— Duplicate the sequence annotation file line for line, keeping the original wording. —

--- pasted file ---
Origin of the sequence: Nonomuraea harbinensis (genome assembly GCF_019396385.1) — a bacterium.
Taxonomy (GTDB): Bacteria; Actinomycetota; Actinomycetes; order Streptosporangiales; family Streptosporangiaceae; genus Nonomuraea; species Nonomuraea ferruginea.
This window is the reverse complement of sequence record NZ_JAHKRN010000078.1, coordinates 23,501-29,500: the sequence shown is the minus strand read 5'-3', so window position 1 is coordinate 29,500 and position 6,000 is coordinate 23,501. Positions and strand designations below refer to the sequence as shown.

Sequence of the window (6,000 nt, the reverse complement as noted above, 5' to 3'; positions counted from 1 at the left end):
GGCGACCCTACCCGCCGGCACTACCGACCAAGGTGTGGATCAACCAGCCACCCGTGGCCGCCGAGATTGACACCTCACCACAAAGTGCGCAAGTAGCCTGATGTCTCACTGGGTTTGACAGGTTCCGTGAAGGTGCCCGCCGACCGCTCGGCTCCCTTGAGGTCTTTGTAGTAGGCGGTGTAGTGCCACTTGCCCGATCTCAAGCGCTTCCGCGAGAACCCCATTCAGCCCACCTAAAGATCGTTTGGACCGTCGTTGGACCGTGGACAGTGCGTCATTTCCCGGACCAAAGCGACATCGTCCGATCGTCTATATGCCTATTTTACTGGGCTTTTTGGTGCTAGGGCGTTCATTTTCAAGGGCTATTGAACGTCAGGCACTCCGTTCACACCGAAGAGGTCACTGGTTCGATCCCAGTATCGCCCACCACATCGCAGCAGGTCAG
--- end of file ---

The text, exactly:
Origin of the sequence: Nonomuraea harbinensis (genome assembly GCF_019396385.1) — a bacterium.
Taxonomy (GTDB): Bacteria; Actinomycetota; Actinomycetes; order Streptosporangiales; family Streptosporangiaceae; genus Nonomuraea; species Nonomuraea ferruginea.
This window is the reverse complement of sequence record NZ_JAHKRN010000078.1, coordinates 23,501-29,500: the sequence shown is the minus strand read 5'-3', so window position 1 is coordinate 29,500 and position 6,000 is coordinate 23,501. Positions and strand designations below refer to the sequence as shown.

Sequence of the window (6,000 nt, the reverse complement as noted above, 5' to 3'; positions counted from 1 at the left end):
GGCGACCCTACCCGCCGGCACTACCGACCAAGGTGTGGATCAACCAGCCACCCGTGGCCGCCGAGATTGACACCTCACCACAAAGTGCGCAAGTAGCCTGATGTCTCACTGGGTTTGACAGGTTCCGTGAAGGTGCCCGCCGACCGCTCGGCTCCCTTGAGGTCTTTGTAGTAGGCGGTGTAGTGCCACTTGCCCGATCTCAAGCGCTTCCGCGAGAACCCCATTCAGCCCACCTAAAGATCGTTTGGACCGTCGTTGGACCGTGGACAGTGCGTCATTTCCCGGACCAAAGCGACATCGTCCGATCGTCTATATGCCTATTTTACTGGGCTTTTTGGTGCTAGGGCGTTCATTTTCAAGGGCTATTGAACGTCAGGCACTCCGTTCACACCGAAGAGGTCACTGGTTCGATCCCAGTATCGCCCACCACATCGCAGCAGGTCAG